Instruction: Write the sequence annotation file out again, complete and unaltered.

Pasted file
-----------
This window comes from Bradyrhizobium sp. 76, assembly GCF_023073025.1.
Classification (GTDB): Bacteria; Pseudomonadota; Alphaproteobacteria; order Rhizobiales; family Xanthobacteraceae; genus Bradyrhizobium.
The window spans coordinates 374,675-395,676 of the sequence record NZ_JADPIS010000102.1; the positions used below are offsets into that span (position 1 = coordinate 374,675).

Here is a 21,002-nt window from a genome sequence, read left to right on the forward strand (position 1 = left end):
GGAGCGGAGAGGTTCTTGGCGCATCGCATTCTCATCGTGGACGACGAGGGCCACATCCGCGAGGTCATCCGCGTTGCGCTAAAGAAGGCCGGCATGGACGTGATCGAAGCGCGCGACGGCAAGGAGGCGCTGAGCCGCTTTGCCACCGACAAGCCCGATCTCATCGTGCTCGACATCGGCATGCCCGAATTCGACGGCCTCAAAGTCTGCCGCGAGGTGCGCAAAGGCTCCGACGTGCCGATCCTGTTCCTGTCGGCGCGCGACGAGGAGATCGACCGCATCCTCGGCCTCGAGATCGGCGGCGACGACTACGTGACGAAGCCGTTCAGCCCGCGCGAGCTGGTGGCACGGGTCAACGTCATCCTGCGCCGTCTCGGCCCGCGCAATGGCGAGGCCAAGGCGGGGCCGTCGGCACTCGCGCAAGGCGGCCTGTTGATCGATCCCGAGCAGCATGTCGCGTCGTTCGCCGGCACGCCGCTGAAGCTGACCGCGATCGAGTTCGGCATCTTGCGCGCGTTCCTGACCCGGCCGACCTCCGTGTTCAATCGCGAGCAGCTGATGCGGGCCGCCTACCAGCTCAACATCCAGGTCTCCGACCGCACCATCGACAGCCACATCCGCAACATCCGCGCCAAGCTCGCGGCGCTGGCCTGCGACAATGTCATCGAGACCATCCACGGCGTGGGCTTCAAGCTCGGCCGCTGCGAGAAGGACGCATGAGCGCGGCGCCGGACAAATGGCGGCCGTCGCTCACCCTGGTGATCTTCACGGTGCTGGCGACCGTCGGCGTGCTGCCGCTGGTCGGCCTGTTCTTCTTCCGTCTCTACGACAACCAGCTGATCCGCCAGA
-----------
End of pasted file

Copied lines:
This window comes from Bradyrhizobium sp. 76, assembly GCF_023073025.1.
Classification (GTDB): Bacteria; Pseudomonadota; Alphaproteobacteria; order Rhizobiales; family Xanthobacteraceae; genus Bradyrhizobium.
The window spans coordinates 374,675-395,676 of the sequence record NZ_JADPIS010000102.1; the positions used below are offsets into that span (position 1 = coordinate 374,675).

Here is a 21,002-nt window from a genome sequence, read left to right on the forward strand (position 1 = left end):
GGAGCGGAGAGGTTCTTGGCGCATCGCATTCTCATCGTGGACGACGAGGGCCACATCCGCGAGGTCATCCGCGTTGCGCTAAAGAAGGCCGGCATGGACGTGATCGAAGCGCGCGACGGCAAGGAGGCGCTGAGCCGCTTTGCCACCGACAAGCCCGATCTCATCGTGCTCGACATCGGCATGCCCGAATTCGACGGCCTCAAAGTCTGCCGCGAGGTGCGCAAAGGCTCCGACGTGCCGATCCTGTTCCTGTCGGCGCGCGACGAGGAGATCGACCGCATCCTCGGCCTCGAGATCGGCGGCGACGACTACGTGACGAAGCCGTTCAGCCCGCGCGAGCTGGTGGCACGGGTCAACGTCATCCTGCGCCGTCTCGGCCCGCGCAATGGCGAGGCCAAGGCGGGGCCGTCGGCACTCGCGCAAGGCGGCCTGTTGATCGATCCCGAGCAGCATGTCGCGTCGTTCGCCGGCACGCCGCTGAAGCTGACCGCGATCGAGTTCGGCATCTTGCGCGCGTTCCTGACCCGGCCGACCTCCGTGTTCAATCGCGAGCAGCTGATGCGGGCCGCCTACCAGCTCAACATCCAGGTCTCCGACCGCACCATCGACAGCCACATCCGCAACATCCGCGCCAAGCTCGCGGCGCTGGCCTGCGACAATGTCATCGAGACCATCCACGGCGTGGGCTTCAAGCTCGGCCGCTGCGAGAAGGACGCATGAGCGCGGCGCCGGACAAATGGCGGCCGTCGCTCACCCTGGTGATCTTCACGGTGCTGGCGACCGTCGGCGTGCTGCCGCTGGTCGGCCTGTTCTTCTTCCGTCTCTACGACAACCAGCTGATCCGCCAGA